DINING: New chain wedges in to Indy market

January 23, 2010

Do we need another pizza chain in central Indiana? Well, that depends on how you define “need.”

Sure, some intersections seem overrun with pizza choices. If you stand at just the right spot near Indiana University Hospital, you can see five of them. But, for now, that’s not the case near the in-the-works Anson development in Zionsville. And that’s where the first local edition of Fox’s Pizza Den (6565 E. State Road 334, 769-2336) has set up shop.

Folded pizza crust replaces bread as the container for the signature Wedgie sandwich at Fox’s Pizza Den. (IBJ Photo/Robin Jerstad)

Its large cheese pie ($12.99) features a pillowy crust and boasts the lowest saturated fat, total fat and caloric content of the major chains. A Taco Pizza from the Gourmet section of the menu ($8.99 for a small) kept the spice under control and offered a tasty layer of taco meat and a sprinkling of nacho chips to go with the nicely blended sauce and cheddar cheese. Breadsticks ($3.99) were from the irregular, Papa John’s school and thus portioned by weight (3/4 lb.) rather than number. A Custom Stromboli ($6.99 for a sizable small up to $11.99 for a large) puts the pressure on patrons to pick up to five ingredients to mix with the sauce and cheese. Three were plenty for us and they were nicely blended into a wholly satisfying enclosure—although charging an extra 50 cents for sauce seemed miserly.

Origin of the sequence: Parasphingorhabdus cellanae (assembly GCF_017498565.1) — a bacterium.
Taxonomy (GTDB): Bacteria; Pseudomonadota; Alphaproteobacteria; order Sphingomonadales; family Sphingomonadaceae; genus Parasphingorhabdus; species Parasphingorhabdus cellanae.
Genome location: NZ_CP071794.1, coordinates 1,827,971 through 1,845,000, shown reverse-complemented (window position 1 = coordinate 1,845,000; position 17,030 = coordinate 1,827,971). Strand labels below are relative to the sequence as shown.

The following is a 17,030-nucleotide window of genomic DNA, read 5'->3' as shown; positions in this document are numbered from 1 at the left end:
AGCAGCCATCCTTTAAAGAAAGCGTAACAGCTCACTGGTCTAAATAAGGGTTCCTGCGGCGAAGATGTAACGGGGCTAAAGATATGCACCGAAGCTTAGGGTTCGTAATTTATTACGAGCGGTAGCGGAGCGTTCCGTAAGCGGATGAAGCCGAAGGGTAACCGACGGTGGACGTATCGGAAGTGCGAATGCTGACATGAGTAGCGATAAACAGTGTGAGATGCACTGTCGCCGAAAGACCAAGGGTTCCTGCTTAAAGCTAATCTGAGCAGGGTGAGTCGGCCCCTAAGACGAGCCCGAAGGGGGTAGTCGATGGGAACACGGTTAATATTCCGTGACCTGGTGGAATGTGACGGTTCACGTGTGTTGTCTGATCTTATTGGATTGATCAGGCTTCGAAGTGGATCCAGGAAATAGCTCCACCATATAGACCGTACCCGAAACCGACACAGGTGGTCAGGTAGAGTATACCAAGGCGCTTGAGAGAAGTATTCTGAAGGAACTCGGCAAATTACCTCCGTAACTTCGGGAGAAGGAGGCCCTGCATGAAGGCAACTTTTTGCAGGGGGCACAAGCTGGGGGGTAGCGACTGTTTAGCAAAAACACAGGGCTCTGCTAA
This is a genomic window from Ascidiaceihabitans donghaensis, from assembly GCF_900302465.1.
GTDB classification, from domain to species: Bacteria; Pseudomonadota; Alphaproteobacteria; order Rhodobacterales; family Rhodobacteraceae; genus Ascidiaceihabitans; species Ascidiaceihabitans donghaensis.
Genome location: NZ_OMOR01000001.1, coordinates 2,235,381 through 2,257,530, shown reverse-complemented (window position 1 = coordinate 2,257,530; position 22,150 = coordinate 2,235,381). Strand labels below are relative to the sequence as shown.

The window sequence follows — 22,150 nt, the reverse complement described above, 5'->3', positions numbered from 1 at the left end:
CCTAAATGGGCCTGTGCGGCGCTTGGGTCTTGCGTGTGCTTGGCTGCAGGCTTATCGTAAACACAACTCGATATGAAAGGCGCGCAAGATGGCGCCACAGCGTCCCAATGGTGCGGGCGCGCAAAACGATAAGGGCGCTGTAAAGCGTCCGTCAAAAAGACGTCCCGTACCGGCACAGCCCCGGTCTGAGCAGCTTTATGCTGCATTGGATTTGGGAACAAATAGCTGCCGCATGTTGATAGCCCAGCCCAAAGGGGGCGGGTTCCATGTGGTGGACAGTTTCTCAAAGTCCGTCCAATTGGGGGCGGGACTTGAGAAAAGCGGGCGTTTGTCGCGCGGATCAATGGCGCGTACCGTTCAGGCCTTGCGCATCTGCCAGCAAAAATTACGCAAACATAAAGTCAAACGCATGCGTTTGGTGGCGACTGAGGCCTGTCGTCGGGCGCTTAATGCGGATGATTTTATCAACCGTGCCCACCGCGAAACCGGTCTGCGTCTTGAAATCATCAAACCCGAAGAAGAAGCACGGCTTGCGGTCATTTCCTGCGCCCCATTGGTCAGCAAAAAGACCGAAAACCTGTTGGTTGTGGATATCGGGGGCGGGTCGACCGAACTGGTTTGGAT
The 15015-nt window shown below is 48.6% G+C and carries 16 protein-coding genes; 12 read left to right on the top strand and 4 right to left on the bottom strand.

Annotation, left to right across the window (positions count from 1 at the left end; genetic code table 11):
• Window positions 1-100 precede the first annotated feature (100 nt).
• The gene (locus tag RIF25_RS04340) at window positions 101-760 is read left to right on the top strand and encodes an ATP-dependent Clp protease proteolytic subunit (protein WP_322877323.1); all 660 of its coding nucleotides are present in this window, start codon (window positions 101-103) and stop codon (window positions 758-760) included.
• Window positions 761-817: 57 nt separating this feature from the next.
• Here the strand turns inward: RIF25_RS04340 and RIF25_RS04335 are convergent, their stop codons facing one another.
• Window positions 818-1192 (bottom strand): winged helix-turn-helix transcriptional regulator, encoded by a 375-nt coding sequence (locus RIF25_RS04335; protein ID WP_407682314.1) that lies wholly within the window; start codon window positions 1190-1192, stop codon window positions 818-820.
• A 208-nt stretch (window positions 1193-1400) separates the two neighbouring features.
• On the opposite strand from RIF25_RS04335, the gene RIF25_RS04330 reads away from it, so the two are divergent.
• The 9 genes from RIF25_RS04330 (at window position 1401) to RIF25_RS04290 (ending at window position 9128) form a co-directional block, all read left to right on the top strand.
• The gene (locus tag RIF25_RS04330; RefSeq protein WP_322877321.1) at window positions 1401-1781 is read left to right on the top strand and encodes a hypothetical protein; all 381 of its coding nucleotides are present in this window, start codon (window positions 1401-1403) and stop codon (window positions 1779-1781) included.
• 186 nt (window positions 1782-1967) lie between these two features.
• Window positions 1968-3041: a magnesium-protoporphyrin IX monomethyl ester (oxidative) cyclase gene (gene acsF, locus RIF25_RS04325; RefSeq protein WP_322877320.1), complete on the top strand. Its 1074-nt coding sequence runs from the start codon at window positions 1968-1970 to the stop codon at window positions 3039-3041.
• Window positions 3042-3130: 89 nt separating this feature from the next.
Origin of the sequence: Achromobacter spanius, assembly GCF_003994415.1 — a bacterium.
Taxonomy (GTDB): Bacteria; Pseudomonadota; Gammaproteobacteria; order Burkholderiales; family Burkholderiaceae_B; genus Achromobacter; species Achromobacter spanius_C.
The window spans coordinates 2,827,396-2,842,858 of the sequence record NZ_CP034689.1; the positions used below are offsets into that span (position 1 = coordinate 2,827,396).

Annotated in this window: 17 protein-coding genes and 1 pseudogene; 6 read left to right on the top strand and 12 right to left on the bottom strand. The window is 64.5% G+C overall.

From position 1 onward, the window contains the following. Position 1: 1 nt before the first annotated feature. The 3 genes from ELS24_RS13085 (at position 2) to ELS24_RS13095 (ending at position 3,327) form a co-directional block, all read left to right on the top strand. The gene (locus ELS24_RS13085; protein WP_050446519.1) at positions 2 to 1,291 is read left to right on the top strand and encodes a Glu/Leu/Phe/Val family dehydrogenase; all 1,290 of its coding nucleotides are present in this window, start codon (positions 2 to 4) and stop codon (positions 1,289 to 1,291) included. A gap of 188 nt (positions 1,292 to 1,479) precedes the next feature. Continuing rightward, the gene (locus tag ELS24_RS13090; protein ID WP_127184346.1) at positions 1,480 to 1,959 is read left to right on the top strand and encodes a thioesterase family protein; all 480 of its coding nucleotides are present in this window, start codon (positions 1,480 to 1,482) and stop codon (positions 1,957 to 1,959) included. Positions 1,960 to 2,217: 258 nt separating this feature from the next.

Of course, carving out an identity requires some sort of signature dish. Fox’s is the Wedgie ($7.99). Described, debatably, as “Like a Panini—only better,” the Wedgie takes a pizza crust and folds it over lettuce, tomato, mayo and pizza cheese along with a choice of sandwich meats and other cheeses. We went with the steak variation, which proved a gut-busting—in a good way—combo of shredded sirloin steak, sweet peppers and onion. Fox’s may be based in Pittsburgh, but clearly management has visited Philadelphia.

For now, just being in its lonely location may be enough for Fox’s. But as other chains inevitably discover the area, the Pittsburgh-based company should be able to hold up on its own merits. And while Indy may not need another chain, I wouldn’t complain if a Fox’s burrowed into my neighborhood.•

—Lou Harry


Last in a month-long series of visits to new pizza places.



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